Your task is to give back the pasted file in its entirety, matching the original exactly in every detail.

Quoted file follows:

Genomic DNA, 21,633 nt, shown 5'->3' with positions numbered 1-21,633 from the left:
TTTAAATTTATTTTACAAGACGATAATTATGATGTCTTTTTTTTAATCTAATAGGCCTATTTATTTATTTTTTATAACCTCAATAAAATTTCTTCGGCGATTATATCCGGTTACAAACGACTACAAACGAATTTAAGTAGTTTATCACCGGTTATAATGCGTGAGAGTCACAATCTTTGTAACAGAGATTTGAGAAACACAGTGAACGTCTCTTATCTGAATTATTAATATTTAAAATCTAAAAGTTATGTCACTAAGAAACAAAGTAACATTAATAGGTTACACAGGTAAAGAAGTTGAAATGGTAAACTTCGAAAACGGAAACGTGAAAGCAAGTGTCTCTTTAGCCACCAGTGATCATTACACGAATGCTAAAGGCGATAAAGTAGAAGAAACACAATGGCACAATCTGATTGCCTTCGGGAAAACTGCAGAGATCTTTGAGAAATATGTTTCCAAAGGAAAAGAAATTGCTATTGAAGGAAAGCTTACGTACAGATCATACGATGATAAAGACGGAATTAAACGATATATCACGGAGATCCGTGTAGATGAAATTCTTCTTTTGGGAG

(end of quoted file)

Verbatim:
Genomic DNA, 21,633 nt, shown 5'->3' with positions numbered 1-21,633 from the left:
TTTAAATTTATTTTACAAGACGATAATTATGATGTCTTTTTTTTAATCTAATAGGCCTATTTATTTATTTTTTATAACCTCAATAAAATTTCTTCGGCGATTATATCCGGTTACAAACGACTACAAACGAATTTAAGTAGTTTATCACCGGTTATAATGCGTGAGAGTCACAATCTTTGTAACAGAGATTTGAGAAACACAGTGAACGTCTCTTATCTGAATTATTAATATTTAAAATCTAAAAGTTATGTCACTAAGAAACAAAGTAACATTAATAGGTTACACAGGTAAAGAAGTTGAAATGGTAAACTTCGAAAACGGAAACGTGAAAGCAAGTGTCTCTTTAGCCACCAGTGATCATTACACGAATGCTAAAGGCGATAAAGTAGAAGAAACACAATGGCACAATCTGATTGCCTTCGGGAAAACTGCAGAGATCTTTGAGAAATATGTTTCCAAAGGAAAAGAAATTGCTATTGAAGGAAAGCTTACGTACAGATCATACGATGATAAAGACGGAATTAAACGATATATCACGGAGATCCGTGTAGATGAAATTCTTCTTTTGGGAG